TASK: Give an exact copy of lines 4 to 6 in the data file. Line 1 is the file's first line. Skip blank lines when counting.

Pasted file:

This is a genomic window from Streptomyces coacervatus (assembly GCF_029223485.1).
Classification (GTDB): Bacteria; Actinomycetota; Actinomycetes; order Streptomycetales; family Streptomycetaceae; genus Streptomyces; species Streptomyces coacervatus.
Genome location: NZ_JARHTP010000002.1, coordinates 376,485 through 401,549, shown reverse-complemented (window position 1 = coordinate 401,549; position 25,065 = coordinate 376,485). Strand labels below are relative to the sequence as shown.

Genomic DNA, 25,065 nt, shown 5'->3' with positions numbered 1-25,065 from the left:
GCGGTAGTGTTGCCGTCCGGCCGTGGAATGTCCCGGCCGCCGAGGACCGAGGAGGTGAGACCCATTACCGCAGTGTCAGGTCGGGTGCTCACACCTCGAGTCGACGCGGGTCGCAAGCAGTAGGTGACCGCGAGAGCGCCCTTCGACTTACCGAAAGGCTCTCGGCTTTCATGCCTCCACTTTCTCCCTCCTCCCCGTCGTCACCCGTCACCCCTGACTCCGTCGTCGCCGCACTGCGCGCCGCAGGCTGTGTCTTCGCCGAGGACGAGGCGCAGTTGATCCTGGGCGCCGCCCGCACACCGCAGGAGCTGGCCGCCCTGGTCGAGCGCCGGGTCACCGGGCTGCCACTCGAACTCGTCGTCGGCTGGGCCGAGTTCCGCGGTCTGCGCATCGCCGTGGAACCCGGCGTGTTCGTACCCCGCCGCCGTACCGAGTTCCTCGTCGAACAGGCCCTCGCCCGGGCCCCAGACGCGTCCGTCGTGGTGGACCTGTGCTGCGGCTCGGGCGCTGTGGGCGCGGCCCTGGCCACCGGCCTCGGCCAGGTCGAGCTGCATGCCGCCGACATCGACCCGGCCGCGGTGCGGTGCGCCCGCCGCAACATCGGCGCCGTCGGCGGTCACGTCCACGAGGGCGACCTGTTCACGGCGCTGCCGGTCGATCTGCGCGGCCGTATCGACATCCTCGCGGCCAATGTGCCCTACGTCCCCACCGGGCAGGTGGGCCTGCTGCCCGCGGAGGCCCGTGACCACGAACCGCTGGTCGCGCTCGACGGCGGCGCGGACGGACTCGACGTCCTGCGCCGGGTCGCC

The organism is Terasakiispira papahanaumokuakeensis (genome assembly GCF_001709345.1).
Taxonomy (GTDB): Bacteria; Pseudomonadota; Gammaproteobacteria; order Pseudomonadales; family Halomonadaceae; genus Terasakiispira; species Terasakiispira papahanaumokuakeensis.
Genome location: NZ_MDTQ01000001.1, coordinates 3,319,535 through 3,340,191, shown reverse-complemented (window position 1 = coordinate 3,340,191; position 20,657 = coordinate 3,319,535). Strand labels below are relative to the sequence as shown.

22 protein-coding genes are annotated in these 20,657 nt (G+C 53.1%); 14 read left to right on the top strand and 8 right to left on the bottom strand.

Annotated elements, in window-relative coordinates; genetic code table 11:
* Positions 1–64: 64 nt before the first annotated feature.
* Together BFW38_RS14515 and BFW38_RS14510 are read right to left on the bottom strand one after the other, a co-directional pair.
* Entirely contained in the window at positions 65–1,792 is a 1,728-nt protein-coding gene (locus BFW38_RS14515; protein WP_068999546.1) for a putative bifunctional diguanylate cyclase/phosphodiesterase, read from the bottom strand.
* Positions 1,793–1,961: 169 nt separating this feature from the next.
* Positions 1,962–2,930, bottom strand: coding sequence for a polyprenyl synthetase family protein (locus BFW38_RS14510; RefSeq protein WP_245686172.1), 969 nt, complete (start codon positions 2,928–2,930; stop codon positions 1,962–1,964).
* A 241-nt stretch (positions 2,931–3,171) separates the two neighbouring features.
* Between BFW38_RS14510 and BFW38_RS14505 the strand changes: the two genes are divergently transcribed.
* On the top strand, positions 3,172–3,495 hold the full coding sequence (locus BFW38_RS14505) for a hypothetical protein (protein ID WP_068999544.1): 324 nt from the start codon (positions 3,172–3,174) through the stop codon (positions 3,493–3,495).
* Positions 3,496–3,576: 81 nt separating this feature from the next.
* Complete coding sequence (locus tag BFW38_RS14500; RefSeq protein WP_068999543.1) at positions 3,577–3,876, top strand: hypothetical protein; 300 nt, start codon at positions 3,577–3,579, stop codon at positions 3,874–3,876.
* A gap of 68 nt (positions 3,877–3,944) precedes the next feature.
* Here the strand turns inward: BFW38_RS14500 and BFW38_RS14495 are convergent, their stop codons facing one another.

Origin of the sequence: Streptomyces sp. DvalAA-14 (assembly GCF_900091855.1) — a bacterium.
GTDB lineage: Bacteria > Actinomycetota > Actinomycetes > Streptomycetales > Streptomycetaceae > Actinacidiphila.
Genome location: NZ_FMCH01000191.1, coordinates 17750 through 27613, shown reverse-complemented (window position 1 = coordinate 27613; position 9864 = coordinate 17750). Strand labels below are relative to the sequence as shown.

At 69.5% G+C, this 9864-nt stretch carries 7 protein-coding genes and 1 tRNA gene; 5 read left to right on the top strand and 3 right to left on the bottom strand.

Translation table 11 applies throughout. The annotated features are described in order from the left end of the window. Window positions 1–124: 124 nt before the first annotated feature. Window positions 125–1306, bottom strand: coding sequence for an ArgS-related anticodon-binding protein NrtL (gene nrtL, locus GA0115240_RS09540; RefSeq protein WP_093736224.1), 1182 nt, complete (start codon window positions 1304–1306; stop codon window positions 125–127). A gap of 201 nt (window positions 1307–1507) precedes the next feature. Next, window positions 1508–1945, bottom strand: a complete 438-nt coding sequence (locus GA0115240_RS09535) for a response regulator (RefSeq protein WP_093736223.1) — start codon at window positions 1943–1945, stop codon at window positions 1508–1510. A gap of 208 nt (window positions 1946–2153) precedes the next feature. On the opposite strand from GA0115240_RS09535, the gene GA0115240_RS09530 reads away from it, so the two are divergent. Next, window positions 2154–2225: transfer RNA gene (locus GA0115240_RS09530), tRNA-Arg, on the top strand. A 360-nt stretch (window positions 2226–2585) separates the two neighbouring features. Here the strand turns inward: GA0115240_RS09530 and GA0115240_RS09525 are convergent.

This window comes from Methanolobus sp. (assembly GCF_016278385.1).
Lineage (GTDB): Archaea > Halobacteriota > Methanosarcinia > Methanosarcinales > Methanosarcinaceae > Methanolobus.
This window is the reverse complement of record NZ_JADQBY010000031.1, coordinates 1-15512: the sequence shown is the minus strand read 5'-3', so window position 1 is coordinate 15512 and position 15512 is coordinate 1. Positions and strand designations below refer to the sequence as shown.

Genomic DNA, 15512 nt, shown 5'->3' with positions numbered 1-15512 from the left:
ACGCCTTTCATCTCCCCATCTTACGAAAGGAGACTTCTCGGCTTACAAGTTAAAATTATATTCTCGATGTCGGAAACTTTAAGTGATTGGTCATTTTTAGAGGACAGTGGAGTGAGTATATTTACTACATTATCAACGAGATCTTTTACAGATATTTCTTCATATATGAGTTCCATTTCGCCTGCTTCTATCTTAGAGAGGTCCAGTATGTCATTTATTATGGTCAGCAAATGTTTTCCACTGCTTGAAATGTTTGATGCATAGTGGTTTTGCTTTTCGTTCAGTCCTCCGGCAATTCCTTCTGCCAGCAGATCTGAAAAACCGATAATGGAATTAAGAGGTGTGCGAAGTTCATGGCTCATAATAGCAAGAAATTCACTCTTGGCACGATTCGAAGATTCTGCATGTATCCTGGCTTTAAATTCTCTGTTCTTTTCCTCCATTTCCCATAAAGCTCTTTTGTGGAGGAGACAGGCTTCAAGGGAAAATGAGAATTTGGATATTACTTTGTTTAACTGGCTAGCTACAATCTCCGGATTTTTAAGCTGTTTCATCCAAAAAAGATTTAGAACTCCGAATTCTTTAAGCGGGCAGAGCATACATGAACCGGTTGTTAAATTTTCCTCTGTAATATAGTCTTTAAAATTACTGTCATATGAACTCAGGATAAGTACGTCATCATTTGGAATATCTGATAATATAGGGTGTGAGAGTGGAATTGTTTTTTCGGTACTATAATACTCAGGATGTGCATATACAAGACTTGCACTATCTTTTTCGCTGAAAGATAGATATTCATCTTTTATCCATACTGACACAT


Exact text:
Genomic DNA, 25,065 nt, shown 5'->3' with positions numbered 1-25,065 from the left:
GCGGTAGTGTTGCCGTCCGGCCGTGGAATGTCCCGGCCGCCGAGGACCGAGGAGGTGAGACCCATTACCGCAGTGTCAGGTCGGGTGCTCACACCTCGAGTCGACGCGGGTCGCAAGCAGTAGGTGACCGCGAGAGCGCCCTTCGACTTACCGAAAGGCTCTCGGCTTTCATGCCTCCACTTTCTCCCTCCTCCCCGTCGTCACCCGTCACCCCTGACTCCGTCGTCGCCGCACTGCGCGCCGCAGGCTGTGTCTTCGCCGAGGACGAGGCGCAGTTGATCCTGGGCGCCGCCCGCACACCGCAGGAGCTGGCCGCCCTGGTCGAGCGCCGGGTCACCGGGCTGCCACTCGAACTCGTCGTCGGCTGGGCCGAGTTCCGCGGTCTGCGCATCGCCGTGGAACCCGGCGTGTTCGTACCCCGCCGCCGTACCGAGTTCCTCGTCGAACAGGCCCTCGCCCGGGCCCCAGACGCGTCCGTCGTGGTGGACCTGTGCTGCGGCTCGGGCGCTGTGGGCGCGGCCCTGGCCACCGGCCTCGGCCAGGTCGAGCTGCATGCCGCCGACATCGACCCGGCCGCGGTGCGGTGCGCCCGCCGCAACATCGGCGCCGTCGGCGGTCACGTCCACGAGGGCGACCTGTTCACGGCGCTGCCGGTCGATCTGCGCGGCCGTATCGACATCCTCGCGGCCAATGTGCCCTACGTCCCCACCGGGCAGGTGGGCCTGCTGCCCGCGGAGGCCCGTGACCACGAACCGCTGGTCGCGCTCGACGGCGGCGCGGACGGACTCGACGTCCTGCGCCGGGTCGCC

The organism is Terasakiispira papahanaumokuakeensis (genome assembly GCF_001709345.1).